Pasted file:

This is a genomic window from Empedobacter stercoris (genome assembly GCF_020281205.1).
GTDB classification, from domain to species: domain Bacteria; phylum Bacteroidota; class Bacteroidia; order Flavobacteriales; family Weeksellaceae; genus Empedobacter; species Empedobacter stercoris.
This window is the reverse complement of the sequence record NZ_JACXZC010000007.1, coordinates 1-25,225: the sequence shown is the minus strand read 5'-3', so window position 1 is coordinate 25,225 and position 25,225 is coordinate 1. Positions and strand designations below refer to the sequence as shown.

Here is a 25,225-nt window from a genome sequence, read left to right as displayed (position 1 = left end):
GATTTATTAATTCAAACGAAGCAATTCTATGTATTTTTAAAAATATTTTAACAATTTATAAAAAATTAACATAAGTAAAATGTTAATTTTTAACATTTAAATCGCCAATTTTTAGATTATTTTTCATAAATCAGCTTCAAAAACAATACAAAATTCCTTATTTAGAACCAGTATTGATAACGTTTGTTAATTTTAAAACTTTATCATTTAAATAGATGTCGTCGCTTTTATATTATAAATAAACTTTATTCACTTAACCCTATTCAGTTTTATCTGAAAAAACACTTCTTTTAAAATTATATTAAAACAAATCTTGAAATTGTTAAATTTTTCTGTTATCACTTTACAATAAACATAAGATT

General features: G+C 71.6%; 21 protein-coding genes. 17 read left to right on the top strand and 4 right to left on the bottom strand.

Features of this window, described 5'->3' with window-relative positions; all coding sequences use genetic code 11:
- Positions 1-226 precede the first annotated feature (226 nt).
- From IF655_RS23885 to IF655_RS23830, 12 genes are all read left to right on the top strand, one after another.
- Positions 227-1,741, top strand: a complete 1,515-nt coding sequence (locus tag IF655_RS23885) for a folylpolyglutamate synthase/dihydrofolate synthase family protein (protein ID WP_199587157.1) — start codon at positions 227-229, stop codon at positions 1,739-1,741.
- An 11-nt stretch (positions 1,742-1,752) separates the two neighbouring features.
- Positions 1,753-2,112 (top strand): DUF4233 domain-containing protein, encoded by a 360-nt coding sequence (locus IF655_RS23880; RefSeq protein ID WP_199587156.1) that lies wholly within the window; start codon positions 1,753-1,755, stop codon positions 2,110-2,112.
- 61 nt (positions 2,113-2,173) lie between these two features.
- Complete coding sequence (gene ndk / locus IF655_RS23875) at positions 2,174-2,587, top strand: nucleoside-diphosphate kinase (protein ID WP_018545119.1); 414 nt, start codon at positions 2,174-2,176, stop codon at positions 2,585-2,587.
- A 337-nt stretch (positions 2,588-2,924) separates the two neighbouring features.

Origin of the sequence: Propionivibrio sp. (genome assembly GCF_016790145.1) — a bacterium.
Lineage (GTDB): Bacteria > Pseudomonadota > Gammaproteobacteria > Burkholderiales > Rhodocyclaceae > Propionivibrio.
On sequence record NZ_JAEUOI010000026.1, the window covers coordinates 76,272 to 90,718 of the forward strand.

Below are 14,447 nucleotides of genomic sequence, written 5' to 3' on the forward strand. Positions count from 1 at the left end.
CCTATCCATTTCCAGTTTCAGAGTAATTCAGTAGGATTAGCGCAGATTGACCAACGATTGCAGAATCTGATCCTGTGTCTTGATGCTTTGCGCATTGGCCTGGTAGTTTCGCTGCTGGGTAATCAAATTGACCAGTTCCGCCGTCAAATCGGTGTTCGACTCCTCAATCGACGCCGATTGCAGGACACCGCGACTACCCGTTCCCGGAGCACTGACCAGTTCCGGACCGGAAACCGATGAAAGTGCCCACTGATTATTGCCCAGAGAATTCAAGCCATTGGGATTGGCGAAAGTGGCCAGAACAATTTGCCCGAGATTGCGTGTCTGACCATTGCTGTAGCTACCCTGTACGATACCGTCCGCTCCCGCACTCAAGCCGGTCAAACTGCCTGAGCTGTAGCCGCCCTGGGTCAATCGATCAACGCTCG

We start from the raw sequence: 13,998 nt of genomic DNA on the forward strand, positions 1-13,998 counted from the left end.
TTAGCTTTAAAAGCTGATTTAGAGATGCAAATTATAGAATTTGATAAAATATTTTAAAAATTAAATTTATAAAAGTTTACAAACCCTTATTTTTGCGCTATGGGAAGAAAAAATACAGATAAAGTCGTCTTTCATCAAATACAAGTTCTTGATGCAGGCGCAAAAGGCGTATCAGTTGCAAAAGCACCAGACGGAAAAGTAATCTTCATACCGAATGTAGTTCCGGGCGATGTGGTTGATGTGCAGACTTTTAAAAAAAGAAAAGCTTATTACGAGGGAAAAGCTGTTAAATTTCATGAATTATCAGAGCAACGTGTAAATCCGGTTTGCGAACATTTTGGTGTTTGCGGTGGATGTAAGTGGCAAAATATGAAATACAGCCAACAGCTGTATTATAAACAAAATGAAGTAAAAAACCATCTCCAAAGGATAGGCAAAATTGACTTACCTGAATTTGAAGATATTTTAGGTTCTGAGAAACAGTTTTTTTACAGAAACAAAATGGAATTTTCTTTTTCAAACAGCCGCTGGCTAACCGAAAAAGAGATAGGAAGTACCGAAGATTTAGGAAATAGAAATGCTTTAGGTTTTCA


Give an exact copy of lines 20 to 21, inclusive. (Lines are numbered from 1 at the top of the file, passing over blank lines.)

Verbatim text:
CCTATCCATTTCCAGTTTCAGAGTAATTCAGTAGGATTAGCGCAGATTGACCAACGATTGCAGAATCTGATCCTGTGTCTTGATGCTTTGCGCATTGGCCTGGTAGTTTCGCTGCTGGGTAATCAAATTGACCAGTTCCGCCGTCAAATCGGTGTTCGACTCCTCAATCGACGCCGATTGCAGGACACCGCGACTACCCGTTCCCGGAGCACTGACCAGTTCCGGACCGGAAACCGATGAAAGTGCCCACTGATTATTGCCCAGAGAATTCAAGCCATTGGGATTGGCGAAAGTGGCCAGAACAATTTGCCCGAGATTGCGTGTCTGACCATTGCTGTAGCTACCCTGTACGATACCGTCCGCTCCCGCACTCAAGCCGGTCAAACTGCCTGAGCTGTAGCCGCCCTGGGTCAATCGATCAACGCTCG

We start from the raw sequence: 13,998 nt of genomic DNA on the forward strand, positions 1-13,998 counted from the left end.